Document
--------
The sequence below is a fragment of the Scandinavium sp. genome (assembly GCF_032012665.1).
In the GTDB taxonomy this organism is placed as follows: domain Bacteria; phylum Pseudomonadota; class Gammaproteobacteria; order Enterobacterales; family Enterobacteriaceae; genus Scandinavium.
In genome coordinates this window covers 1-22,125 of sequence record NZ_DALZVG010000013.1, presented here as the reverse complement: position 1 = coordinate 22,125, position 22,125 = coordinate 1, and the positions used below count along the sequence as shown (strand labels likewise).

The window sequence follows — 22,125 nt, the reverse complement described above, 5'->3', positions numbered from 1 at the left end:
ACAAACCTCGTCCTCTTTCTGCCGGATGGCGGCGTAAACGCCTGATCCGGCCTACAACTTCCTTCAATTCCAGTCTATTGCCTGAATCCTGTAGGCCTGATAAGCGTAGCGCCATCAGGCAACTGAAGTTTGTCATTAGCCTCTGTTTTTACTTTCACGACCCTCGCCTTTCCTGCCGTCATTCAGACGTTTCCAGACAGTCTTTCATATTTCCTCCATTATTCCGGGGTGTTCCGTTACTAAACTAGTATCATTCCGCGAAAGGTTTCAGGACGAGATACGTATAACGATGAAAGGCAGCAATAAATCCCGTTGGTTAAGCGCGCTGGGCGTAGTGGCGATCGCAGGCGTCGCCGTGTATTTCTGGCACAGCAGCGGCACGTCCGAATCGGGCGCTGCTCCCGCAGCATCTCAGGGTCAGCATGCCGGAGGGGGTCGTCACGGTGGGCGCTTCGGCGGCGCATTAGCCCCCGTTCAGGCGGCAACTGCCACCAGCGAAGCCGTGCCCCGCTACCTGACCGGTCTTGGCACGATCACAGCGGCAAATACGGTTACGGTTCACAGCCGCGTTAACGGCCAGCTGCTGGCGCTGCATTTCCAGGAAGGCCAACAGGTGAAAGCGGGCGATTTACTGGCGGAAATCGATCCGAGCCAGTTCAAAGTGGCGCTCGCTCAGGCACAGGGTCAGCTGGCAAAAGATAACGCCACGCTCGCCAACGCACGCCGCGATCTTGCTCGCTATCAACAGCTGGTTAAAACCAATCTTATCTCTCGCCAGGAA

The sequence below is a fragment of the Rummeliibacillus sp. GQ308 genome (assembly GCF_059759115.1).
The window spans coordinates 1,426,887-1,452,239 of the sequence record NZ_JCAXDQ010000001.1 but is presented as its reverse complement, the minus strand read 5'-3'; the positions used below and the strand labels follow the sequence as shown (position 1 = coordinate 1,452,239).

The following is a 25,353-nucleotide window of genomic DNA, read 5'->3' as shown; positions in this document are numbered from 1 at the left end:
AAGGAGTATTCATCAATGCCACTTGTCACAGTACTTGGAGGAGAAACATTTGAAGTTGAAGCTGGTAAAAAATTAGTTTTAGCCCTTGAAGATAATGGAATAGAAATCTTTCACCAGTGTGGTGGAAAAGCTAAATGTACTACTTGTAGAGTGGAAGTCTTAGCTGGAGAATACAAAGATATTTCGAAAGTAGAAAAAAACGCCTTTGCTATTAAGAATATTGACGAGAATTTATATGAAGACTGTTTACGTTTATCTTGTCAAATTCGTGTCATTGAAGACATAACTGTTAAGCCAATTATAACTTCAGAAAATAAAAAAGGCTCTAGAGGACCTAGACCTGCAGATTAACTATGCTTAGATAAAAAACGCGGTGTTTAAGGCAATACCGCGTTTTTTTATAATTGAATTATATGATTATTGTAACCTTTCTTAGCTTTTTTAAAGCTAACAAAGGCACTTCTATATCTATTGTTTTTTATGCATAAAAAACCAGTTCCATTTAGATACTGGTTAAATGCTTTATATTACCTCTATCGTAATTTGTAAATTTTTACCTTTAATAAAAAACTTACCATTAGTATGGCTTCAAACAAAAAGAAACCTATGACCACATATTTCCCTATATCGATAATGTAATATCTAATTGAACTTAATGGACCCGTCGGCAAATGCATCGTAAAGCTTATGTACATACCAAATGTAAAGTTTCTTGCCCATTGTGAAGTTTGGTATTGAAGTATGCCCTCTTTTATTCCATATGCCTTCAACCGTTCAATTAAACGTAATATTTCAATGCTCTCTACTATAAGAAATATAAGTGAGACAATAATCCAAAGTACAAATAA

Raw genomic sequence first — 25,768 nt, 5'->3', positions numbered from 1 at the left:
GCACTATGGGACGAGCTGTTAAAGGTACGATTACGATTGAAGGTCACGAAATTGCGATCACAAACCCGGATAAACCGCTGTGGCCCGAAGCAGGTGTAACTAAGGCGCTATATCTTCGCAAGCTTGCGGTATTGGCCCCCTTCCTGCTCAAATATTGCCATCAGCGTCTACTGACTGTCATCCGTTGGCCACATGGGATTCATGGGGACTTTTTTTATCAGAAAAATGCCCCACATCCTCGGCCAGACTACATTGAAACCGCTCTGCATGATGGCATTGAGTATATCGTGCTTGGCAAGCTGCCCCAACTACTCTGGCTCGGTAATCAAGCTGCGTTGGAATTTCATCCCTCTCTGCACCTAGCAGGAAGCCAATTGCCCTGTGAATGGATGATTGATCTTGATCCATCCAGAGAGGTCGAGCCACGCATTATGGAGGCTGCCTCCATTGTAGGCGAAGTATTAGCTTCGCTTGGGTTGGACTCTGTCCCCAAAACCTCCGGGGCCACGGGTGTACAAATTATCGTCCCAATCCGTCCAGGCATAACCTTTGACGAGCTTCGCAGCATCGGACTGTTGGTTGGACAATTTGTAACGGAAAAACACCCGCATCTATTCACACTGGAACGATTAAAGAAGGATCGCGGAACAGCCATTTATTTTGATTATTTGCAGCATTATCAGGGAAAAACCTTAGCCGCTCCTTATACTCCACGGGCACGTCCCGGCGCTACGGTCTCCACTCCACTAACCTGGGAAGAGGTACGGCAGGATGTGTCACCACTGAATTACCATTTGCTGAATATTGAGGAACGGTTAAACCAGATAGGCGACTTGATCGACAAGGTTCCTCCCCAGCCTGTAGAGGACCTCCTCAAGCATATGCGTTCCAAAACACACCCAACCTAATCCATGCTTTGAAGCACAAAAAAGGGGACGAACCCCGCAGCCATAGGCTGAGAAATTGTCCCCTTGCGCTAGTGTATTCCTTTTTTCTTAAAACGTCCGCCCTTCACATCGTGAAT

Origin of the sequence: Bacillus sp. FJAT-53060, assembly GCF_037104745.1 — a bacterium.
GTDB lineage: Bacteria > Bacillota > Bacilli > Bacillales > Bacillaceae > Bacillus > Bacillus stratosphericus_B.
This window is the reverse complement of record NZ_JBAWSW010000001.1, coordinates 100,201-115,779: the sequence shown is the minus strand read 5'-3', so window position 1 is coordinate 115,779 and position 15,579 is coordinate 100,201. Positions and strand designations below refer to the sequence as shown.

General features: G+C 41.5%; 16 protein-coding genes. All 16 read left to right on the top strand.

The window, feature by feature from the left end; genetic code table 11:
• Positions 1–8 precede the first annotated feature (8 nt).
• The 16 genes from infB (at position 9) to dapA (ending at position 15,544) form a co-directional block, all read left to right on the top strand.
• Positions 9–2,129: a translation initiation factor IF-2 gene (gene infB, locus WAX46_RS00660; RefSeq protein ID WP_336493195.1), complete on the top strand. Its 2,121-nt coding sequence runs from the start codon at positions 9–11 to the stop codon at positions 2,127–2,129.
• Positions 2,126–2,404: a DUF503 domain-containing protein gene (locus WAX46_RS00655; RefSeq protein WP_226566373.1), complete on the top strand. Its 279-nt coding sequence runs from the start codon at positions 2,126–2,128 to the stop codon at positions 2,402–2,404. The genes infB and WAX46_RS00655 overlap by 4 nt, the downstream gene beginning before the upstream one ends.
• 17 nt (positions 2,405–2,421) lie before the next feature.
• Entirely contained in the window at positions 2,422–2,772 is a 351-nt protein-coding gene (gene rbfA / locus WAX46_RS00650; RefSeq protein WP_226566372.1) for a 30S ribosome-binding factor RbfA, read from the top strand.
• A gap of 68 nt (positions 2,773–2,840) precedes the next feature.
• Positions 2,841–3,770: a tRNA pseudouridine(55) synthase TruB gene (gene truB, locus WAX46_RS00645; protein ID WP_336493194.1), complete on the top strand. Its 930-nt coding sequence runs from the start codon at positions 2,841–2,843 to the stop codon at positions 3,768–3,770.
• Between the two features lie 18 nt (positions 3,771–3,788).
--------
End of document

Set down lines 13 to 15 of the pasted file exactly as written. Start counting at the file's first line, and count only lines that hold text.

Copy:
GTDB lineage: Bacteria > Bacillota > Bacilli > Bacillales > Bacillaceae > Bacillus > Bacillus stratosphericus_B.
This window is the reverse complement of record NZ_JBAWSW010000001.1, coordinates 100,201-115,779: the sequence shown is the minus strand read 5'-3', so window position 1 is coordinate 115,779 and position 15,579 is coordinate 100,201. Positions and strand designations below refer to the sequence as shown.

General features: G+C 41.5%; 16 protein-coding genes. All 16 read left to right on the top strand.